Forwards Sidney Crosby of the Pittsburgh Penguins, Ryan Getzlaf of the Anaheim Ducks and Claude Giroux of the Philadelphia Flyers are the three finalists for the 2013-14 Hart Memorial Trophy, awarded “to the player adjudged to be the most valuable to his team,” the National Hockey League announced today.
These were the top three vote getters from the Professional Hockey Writers’ Association balloting. Crosby is the only previous winner, taking home the Hart in 2007.
Who wins the MVP award for the regular season?
Why Sidney Crosby Deserves The Hart
From the NHL:
Crosby posted 36 goals as well as a League-leading 68 assists and 104 points to capture his second career Art Ross Trophy and lead the Penguins to their second consecutive division title. He registered points in 60 of the 80 games he played in (75.0%), including 30 multi-point performances, and never went more than two consecutive games without registering a point. Crosby also reached the 100-point milestone for the fifth time in his career and on Nov. 29 hit 700 career points, doing so in his 497th game, the fastest among active players and sixth-fastest in NHL history. The 26-year-old Cole Harbour, N.S., native is a Hart Trophy finalist for the fourth time after winning the award in 2006-07 and finishing as a runner-up in 2009-10 and 2012-13.
Crosby also helped the Penguins battle through some significant and long-term injuries this season. And hey, if that criteria is good enough for coach of the year, it’s good enough for the Hart.
Why Ryan Getzlaf Deserves the Hart
From the NHL:
Getzlaf scored a career-high 31 goals and ranked second in the League with 87 points to power the Ducks to the top record in the Western Conference for the first time in franchise history. He posted a 14-game point streak Nov. 15-Dec. 15 (6-11—17), the longest in the NHL since the 2011-12 season. Getzlaf also set a career high with seven game-winning goals, second on the team to Corey Perry (9), and recorded a +28 rating, the second-highest of his career (2007-08: +32), to help the Ducks set franchise records for wins (54), points (116), points percentage (.707), home wins (29) and road wins (25). The 28-year-old Regina, Sask., native is a Hart Trophy finalist for the first time.
Elliotte Friedman, who voted for Getzlaf, has the best take on why the Ducks center deserves the award. Basically, the West is hella tough and the East is not, so Getzlaf did more heavy lifting than Crosby.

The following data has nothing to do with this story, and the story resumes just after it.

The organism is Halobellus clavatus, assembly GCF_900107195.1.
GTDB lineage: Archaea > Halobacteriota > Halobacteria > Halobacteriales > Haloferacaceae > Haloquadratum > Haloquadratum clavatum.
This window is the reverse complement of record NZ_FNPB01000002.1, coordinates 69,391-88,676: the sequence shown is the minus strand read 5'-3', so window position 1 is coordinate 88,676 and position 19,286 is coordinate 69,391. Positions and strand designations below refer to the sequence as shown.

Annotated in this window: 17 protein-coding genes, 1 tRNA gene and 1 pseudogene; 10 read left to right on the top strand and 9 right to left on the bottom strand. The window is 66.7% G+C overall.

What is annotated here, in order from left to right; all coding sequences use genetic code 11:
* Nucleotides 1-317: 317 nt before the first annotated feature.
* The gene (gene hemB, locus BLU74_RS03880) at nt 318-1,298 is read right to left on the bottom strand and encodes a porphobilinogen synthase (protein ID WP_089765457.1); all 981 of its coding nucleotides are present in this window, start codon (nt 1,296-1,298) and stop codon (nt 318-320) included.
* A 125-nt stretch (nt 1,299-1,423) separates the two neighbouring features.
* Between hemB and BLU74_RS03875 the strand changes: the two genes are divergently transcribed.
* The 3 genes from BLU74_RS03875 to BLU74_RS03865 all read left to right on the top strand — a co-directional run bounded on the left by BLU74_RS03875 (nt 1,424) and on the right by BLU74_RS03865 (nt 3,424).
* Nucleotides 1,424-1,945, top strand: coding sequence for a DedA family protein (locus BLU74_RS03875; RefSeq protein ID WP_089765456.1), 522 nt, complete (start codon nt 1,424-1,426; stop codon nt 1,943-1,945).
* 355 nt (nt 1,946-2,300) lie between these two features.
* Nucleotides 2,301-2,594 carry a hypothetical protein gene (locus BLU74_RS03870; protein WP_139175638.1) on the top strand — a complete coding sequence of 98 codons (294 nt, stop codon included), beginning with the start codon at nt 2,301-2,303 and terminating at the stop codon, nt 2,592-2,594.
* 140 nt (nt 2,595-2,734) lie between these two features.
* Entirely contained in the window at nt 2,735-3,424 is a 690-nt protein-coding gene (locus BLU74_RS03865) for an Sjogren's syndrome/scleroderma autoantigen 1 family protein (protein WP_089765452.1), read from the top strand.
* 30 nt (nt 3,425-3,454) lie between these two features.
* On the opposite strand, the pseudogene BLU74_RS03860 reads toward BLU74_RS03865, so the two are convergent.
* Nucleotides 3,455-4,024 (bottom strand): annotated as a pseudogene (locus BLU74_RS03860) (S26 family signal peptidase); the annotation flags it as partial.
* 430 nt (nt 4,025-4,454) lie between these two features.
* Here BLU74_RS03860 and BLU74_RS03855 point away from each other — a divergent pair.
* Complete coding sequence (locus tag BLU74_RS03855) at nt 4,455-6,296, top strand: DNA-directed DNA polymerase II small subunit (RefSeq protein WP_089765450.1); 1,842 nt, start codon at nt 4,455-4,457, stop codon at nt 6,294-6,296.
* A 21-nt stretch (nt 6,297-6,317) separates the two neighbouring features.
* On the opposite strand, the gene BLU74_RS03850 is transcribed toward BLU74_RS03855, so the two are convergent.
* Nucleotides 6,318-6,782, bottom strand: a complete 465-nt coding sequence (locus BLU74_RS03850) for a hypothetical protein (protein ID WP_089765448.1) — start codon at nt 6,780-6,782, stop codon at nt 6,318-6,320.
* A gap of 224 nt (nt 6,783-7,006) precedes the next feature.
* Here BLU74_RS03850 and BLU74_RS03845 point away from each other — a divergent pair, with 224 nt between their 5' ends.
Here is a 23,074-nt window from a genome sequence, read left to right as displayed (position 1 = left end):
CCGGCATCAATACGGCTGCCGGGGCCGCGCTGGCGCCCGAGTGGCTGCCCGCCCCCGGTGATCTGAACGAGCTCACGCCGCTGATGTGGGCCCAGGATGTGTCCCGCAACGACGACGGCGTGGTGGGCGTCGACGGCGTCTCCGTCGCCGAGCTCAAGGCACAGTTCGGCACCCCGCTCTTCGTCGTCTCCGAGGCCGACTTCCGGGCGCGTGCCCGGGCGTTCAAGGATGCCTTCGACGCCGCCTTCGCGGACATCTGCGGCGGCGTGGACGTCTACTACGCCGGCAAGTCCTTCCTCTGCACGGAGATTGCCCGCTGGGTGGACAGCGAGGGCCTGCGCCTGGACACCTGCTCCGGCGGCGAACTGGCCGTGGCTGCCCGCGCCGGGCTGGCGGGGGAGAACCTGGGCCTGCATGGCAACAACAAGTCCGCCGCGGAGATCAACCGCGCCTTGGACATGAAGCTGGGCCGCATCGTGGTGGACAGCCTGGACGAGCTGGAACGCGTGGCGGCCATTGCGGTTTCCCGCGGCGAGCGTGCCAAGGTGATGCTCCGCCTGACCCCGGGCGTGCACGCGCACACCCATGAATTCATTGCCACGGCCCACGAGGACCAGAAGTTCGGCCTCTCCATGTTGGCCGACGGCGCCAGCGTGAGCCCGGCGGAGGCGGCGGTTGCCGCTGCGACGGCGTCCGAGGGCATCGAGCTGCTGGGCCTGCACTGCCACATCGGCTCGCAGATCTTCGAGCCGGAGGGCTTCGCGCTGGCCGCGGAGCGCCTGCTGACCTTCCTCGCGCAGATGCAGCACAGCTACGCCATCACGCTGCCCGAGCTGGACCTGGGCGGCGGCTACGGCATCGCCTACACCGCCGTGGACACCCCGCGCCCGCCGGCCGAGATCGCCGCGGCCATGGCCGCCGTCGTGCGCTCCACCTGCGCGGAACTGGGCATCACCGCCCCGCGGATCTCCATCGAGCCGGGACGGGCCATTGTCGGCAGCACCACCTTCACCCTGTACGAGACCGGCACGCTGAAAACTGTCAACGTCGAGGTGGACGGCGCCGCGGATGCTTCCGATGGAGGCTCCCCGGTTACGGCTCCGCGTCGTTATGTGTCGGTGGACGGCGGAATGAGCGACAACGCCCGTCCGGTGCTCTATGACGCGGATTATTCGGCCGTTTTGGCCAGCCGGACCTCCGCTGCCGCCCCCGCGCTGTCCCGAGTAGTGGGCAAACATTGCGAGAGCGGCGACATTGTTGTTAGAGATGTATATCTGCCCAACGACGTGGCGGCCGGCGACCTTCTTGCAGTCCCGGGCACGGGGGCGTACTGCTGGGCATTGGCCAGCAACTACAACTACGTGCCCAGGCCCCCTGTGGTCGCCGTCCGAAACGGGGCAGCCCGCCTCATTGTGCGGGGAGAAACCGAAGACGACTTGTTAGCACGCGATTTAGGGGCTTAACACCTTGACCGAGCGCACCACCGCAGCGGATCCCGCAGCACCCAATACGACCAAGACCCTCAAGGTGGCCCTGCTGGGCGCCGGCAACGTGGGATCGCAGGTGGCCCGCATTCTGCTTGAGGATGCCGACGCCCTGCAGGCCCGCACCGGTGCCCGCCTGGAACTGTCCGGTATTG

Why Claude Giroux Deserves The Hart
From the NHL:
Giroux matched a career high with 28 goals and finished third in the NHL scoring race with 86 points to help the Flyers bounce back from a 3-9-0 start to the season to qualify for the playoffs for the sixth time in the past seven years. After being held pointless in his first five games and not scoring a goal until his 16th contest, Giroux totaled 28-51—79 in his final 67 outings of the season, an average of 1.18 points per game. He also compiled a career-long, nine-game point streak Dec. 11-30, totaling 6-11—17 in that span, and recorded his 100th NHL goal Dec. 19. The 26-year-old Hearst, Ont., native is a Hart Trophy finalist for the first time.
Corey Perry and Alex Ovechkin both won the Hart with “down the stretch” domination, but neither of them were as putrid as Giroux was early in the season, when his lack of production led to his coach being fired. But there’s no question once he turned the key on his offense, the Flyers motored into the postseason. A worthy candidate, if not winner.
Who Wins The Hart?
Crosby. The League’s best offensive player usually gets Hart love, and that it’s an easy case to be made for Crosby makes this practically a lock. Not as unanimous as MacKinnon for Calder, but close.
1. Sidney Crosby, Pittsburgh Penguins
2. Ryan Getzlaf, Anaheim Ducks
3. Claude Giroux, Philadelphia Flyers
4. Tyler Seguin, Dallas Stars
5. Joe Thornton, San Jose Sharks
Huzzah, we nailed the top three!
We have a hard and fast rule about Hart Trophy candidates having to come from playoff teams save for some extreme cases (like Bobrovsky last season) in which they can make the top five, but not the top spot. So while someone like Phil Kessel built an impressive Hart case, the Leafs had to be in it for him to win it.
Figuring out Jamie Benn or Seguin was tough, but ultimately it was Seguin that energized the Stars. Granted, in the postseason, Benn was revealed as the better leader. But that’s Conn Smythe territory.
As for Thornton, he was the Sharks’ best possession forward by far and an absolute stud for that team. Obviously it’s not the day to make the case for a Sharks player being the MVP of anything but abject failure, but he made the fifth spot on my list.
Semyon Varlamov and Patrice Bergeron were close, but both of them had other players of equal worth on their teams. (As great as Varly was, Matt Duchene was the heart and soul of that team.)